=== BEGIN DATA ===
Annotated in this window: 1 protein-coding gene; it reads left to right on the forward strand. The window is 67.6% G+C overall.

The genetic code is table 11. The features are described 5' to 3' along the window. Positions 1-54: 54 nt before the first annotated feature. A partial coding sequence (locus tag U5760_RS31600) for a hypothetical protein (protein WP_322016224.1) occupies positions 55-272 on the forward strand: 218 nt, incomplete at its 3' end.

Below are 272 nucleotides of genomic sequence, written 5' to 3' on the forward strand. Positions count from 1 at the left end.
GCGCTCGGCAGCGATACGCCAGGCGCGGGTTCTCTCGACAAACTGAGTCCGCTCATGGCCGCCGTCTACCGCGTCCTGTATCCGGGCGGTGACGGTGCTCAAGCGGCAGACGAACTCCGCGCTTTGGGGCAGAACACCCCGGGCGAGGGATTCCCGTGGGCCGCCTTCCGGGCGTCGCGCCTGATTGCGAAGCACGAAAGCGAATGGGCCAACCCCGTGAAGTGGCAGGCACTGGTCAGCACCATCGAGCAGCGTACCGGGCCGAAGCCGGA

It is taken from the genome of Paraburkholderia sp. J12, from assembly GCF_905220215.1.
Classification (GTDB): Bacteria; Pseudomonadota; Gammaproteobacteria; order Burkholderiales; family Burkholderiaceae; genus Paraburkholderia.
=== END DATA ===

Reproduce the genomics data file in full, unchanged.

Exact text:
Annotated in this window: 1 protein-coding gene; it reads left to right on the forward strand. The window is 67.6% G+C overall.

The genetic code is table 11. The features are described 5' to 3' along the window. Positions 1-54: 54 nt before the first annotated feature. A partial coding sequence (locus tag U5760_RS31600) for a hypothetical protein (protein WP_322016224.1) occupies positions 55-272 on the forward strand: 218 nt, incomplete at its 3' end.

Below are 272 nucleotides of genomic sequence, written 5' to 3' on the forward strand. Positions count from 1 at the left end.
GCGCTCGGCAGCGATACGCCAGGCGCGGGTTCTCTCGACAAACTGAGTCCGCTCATGGCCGCCGTCTACCGCGTCCTGTATCCGGGCGGTGACGGTGCTCAAGCGGCAGACGAACTCCGCGCTTTGGGGCAGAACACCCCGGGCGAGGGATTCCCGTGGGCCGCCTTCCGGGCGTCGCGCCTGATTGCGAAGCACGAAAGCGAATGGGCCAACCCCGTGAAGTGGCAGGCACTGGTCAGCACCATCGAGCAGCGTACCGGGCCGAAGCCGGA

It is taken from the genome of Paraburkholderia sp. J12, from assembly GCF_905220215.1.
Classification (GTDB): Bacteria; Pseudomonadota; Gammaproteobacteria; order Burkholderiales; family Burkholderiaceae; genus Paraburkholderia.